Sharechat Logo

Glyphosate price collapse hits Nufarm earnings

Tuesday 30th March 2010

Text too small?

Nufarm, the Melbourne-based global crop protection company, made a A$40 million loss in the six months to January 31 as global prices for the weedkiller glyphosate pole-axed inventory and forced price support to retain share in key markets, especially the United States.  

However, a bounceback is expected in the second half, with a headline net profit of between $80 million and $100 million forecast for the full year to July 31, the company said in a statement to the NZDX, where Nufarm Finance (NZ) Ltd has debt securities listed.

Nufarm is the amalgamated entity created after merging with its parent, one-time NZX-listed Fernz Corporation, in 2000.

A combination of adverse climatic conditions in European markets during the period and price-cutting on glysophate caused by competitors seeking to drop inventory levels were the main drivers behind group sales falling $890 million to $1.24 billion during the period.

The impact of lower prices for glysophate - the generic name for the Monsanto product Round-Up, which came off-patent a decade ago - was demonstrated most dramatically in a $435 million fall in net working capital to $1.1 billion, of which $364 million was writedowns on glyphosate inventory.

However, the company believed it had retained market share by matching competitors' pricing, although losses on sales and price support for key customers accounted for $29.4 million of the reported loss.

Nufarm had now moved the six months' inventory of glyphosate held at the beginning of the period into the market, and was "now purchasing glysophate acid at market competitive prices and expects to generate more acceptable margins on sales that take place in the balance of the year".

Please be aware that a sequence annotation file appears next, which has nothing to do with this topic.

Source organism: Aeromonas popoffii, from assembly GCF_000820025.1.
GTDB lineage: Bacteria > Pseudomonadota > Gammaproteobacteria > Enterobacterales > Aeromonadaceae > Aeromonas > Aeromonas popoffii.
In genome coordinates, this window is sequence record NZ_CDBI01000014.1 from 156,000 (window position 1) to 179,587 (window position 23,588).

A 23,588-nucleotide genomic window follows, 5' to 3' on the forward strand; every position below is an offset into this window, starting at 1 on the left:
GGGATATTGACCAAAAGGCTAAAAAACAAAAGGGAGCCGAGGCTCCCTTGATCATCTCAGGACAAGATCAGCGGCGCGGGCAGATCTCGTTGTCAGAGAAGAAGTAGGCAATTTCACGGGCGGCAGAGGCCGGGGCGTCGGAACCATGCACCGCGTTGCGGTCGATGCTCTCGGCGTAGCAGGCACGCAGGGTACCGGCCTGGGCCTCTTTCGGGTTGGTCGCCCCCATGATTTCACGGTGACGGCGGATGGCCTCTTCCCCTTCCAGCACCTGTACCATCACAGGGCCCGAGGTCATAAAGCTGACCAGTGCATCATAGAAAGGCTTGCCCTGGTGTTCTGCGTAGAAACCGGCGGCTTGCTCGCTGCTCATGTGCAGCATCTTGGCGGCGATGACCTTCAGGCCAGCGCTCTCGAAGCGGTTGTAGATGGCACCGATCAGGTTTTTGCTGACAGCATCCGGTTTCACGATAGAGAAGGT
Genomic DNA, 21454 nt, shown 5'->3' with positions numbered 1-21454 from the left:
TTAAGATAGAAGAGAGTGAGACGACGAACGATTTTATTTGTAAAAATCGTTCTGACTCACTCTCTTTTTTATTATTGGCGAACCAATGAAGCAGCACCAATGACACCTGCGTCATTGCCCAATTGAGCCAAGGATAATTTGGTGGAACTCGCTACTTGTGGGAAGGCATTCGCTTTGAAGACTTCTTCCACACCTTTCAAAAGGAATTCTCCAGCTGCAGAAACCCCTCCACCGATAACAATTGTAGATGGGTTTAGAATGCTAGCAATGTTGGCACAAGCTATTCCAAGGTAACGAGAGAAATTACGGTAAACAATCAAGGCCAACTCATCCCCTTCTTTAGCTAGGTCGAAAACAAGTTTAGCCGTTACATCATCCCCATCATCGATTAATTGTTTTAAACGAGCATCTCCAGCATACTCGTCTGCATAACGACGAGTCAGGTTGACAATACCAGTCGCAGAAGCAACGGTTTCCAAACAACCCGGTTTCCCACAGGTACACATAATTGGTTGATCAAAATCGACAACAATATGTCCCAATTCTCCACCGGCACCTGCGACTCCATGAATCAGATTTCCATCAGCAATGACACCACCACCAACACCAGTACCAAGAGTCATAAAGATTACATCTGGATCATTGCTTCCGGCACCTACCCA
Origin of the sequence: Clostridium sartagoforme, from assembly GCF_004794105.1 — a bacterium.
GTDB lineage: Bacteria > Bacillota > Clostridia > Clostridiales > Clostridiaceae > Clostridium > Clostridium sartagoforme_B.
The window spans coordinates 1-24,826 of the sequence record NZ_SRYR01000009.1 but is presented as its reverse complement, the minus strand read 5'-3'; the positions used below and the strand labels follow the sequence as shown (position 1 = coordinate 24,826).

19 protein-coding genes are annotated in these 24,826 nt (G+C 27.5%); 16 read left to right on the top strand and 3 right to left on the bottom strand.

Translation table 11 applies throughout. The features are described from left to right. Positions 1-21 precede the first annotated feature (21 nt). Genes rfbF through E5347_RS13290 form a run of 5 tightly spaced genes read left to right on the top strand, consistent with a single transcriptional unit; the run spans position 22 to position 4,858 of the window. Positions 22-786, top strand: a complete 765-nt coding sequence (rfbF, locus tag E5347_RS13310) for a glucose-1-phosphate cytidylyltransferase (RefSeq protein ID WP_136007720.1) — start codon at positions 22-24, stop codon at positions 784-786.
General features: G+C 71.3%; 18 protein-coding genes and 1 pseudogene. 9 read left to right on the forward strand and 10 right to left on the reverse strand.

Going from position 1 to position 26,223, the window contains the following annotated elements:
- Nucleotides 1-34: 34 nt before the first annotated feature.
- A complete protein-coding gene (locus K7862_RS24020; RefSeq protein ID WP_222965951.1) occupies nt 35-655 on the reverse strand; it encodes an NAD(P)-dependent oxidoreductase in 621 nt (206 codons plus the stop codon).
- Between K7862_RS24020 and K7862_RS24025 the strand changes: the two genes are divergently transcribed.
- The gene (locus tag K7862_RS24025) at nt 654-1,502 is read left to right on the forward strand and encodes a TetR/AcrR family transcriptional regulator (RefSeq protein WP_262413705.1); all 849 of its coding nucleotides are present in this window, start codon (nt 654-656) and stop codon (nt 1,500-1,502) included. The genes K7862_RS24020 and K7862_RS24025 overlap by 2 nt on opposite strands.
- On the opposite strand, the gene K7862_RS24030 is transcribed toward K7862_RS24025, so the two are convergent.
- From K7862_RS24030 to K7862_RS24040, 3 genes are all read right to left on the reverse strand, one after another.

The company expects to demonstrate recovery in the second half.

"While glysophate pricing is expected to remain very competitive, Nufarm will generate acceptable margins in most markets, with the US glysophate segment still transitioning to a more normal level of profitability."

Climatic factors would largely determine sales performance in the second half, with the latest profit projections based on assuming "at least average climatic conditions and subsequent demand in the key selling regions".

  General Finance Advertising    

Comments from our readers

No comments yet

Add your comment:
Your name:
Your email:
Not displayed to the public
Comments to Sharechat go through an approval process. Comments which are defamatory, abusive or in some way deemed inappropriate will not be approved. It is allowable to use some form of non-de-plume for your name, however we recommend real email addresses are used. Comments from free email addresses such as Gmail, Yahoo, Hotmail, etc may not be approved.

Related News:

Fisher & Paykel Appliances meets full-year guidance after pickup in second half
TSB Bank posts 21% gain in full-year pretax earnings on loans, deposits
Rangatira lifts annual earnings by 33% on small-goods, packaging assets
Kiwi Income Property Trust posts loss
Infratil returns to profit after year-earlier impairments, lifts revenue
Sealegs, amphibious boatmaker, sails on to first ever profit; shares soar
Nufarm announces terms of A$250 million equity raising to repay debt
Property for Industry posts steady first-quarter earnings, rentals rise
South Canterbury's fluid statements show greater impairments, breaches
Scott Technologies says growing customer demand helped push first half into profit